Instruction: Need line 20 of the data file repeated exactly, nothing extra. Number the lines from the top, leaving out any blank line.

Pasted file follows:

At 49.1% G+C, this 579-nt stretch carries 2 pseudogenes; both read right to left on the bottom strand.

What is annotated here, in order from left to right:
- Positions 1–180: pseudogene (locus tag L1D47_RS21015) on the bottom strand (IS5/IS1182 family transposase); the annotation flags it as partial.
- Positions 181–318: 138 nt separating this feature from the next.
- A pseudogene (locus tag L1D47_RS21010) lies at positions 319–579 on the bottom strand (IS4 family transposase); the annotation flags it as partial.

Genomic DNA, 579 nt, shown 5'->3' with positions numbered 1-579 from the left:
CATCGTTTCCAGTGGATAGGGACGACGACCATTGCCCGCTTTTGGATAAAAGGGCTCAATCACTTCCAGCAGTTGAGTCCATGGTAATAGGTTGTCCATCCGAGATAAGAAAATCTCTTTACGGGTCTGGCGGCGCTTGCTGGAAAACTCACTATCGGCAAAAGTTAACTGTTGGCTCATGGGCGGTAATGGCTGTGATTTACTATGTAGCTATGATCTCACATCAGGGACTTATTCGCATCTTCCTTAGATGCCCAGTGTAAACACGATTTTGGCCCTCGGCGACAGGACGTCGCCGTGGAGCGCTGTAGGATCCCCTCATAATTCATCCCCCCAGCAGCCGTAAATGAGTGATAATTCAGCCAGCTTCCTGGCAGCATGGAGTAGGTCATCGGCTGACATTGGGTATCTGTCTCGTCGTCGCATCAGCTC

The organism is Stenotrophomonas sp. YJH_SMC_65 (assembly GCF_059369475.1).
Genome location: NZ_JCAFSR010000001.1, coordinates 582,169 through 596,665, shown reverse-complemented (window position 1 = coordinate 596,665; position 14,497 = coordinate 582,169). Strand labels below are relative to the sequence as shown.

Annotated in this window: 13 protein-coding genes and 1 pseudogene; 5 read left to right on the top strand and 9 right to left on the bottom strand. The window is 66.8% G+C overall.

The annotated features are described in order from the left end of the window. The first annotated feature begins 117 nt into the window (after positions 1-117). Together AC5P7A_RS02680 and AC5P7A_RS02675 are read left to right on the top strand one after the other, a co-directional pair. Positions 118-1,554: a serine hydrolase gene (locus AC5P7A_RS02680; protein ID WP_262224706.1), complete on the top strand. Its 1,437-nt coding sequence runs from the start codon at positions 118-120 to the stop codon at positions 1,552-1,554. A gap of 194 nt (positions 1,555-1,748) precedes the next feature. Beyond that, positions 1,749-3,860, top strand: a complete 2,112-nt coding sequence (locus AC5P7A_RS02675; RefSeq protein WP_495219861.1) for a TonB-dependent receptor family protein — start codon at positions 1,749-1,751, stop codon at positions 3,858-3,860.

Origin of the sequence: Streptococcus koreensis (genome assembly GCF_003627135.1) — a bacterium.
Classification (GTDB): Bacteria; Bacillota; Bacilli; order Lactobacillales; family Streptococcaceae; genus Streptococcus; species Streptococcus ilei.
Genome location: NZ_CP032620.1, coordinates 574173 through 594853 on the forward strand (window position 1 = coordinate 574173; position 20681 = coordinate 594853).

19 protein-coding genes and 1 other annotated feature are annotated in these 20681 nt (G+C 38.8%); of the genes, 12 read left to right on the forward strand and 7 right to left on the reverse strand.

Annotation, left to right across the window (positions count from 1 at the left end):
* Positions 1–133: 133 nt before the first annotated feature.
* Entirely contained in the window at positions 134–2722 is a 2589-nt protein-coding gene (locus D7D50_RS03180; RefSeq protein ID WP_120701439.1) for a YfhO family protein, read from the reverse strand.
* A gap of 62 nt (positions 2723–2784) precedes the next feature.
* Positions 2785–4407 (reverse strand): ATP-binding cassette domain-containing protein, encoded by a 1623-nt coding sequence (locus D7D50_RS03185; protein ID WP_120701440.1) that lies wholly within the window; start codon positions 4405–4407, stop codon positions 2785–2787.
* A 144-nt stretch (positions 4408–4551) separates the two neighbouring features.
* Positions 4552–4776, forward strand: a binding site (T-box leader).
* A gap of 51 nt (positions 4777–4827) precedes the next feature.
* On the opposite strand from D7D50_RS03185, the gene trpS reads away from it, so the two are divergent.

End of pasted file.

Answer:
* Positions 2785–4407 (reverse strand): ATP-binding cassette domain-containing protein, encoded by a 1623-nt coding sequence (locus D7D50_RS03185; protein ID WP_120701440.1) that lies wholly within the window; start codon positions 4405–4407, stop codon positions 2785–2787.